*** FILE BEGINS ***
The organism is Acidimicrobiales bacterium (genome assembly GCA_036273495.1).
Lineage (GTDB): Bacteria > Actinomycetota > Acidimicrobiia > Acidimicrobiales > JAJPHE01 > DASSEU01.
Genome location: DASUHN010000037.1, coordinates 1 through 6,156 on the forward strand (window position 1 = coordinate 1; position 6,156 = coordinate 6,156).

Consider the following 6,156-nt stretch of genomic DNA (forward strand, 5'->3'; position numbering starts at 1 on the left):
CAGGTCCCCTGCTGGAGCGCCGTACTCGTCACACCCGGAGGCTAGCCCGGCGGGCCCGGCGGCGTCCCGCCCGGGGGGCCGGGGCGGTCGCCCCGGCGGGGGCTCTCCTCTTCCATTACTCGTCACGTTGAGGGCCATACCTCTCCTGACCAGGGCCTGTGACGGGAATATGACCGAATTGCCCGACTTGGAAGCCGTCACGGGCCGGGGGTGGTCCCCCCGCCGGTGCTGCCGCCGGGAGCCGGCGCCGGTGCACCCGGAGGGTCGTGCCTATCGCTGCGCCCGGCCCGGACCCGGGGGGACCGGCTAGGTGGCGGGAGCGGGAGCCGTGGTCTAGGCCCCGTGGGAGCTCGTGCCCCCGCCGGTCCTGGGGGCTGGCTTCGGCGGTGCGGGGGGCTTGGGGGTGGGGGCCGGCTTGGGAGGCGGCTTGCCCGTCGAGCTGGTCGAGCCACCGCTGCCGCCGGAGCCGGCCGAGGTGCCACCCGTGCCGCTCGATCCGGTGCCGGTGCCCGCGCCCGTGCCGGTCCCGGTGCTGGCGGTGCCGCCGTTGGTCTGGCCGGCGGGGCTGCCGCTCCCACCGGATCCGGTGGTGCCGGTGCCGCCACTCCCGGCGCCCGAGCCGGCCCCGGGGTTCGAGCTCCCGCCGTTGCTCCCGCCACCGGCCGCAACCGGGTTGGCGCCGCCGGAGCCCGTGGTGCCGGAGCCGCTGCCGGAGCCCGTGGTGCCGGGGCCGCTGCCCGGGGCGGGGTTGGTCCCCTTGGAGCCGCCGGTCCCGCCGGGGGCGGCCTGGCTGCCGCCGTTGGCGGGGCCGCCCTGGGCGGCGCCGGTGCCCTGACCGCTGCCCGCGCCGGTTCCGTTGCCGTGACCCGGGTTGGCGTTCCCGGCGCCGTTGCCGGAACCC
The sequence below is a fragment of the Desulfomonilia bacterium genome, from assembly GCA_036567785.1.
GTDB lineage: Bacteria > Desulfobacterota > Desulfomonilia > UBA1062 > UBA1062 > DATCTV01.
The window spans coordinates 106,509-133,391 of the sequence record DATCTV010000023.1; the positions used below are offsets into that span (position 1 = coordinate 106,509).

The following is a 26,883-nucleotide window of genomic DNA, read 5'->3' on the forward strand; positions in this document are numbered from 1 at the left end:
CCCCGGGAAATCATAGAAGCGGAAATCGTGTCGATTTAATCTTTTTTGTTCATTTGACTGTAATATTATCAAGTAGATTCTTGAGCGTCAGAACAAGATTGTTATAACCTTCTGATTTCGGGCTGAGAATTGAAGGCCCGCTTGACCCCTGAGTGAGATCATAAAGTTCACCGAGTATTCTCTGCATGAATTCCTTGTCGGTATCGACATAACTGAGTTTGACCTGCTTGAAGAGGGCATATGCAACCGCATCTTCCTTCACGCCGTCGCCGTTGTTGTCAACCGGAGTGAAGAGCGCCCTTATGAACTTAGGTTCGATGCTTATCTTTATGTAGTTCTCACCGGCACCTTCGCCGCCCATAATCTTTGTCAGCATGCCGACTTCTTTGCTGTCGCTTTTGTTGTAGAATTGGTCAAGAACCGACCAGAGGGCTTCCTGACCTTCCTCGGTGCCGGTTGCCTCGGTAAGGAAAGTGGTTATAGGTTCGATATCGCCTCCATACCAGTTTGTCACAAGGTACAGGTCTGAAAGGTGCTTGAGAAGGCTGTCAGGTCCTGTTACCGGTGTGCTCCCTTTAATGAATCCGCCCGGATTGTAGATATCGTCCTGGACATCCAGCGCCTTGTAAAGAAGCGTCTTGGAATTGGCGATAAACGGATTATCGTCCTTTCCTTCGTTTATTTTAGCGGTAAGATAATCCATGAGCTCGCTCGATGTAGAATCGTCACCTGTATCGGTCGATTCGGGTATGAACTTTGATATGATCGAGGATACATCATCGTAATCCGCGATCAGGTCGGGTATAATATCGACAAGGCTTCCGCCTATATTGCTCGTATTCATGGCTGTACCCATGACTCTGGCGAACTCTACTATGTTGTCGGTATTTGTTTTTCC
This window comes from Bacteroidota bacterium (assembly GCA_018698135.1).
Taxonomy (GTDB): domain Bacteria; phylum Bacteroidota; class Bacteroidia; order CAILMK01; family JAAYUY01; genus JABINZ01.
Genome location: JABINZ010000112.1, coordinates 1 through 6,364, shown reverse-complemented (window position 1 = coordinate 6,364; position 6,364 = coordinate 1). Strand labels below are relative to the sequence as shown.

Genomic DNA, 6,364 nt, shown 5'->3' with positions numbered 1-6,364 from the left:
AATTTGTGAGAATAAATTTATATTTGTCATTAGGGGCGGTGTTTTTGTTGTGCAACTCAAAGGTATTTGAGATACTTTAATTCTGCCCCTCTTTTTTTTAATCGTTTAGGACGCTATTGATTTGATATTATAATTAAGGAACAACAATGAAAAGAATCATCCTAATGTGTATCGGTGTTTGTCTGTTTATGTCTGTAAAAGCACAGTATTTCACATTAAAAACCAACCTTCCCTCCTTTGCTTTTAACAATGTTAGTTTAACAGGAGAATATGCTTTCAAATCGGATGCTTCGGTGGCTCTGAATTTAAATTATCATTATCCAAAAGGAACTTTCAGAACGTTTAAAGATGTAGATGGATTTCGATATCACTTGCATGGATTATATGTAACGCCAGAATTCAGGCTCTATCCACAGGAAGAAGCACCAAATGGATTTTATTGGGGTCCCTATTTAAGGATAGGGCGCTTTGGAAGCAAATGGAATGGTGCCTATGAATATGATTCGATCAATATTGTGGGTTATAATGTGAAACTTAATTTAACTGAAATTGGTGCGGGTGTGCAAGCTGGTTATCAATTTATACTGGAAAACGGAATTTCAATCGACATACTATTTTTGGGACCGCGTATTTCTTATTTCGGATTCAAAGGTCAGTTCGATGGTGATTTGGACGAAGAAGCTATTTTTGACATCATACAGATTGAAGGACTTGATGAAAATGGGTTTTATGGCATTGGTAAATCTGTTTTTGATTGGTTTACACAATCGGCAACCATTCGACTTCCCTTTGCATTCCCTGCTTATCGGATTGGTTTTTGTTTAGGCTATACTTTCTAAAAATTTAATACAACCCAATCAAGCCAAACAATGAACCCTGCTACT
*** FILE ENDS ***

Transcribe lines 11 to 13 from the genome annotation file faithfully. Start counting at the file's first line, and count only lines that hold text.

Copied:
This window comes from Bacteroidota bacterium (assembly GCA_018698135.1).
Taxonomy (GTDB): domain Bacteria; phylum Bacteroidota; class Bacteroidia; order CAILMK01; family JAAYUY01; genus JABINZ01.
Genome location: JABINZ010000112.1, coordinates 1 through 6,364, shown reverse-complemented (window position 1 = coordinate 6,364; position 6,364 = coordinate 1). Strand labels below are relative to the sequence as shown.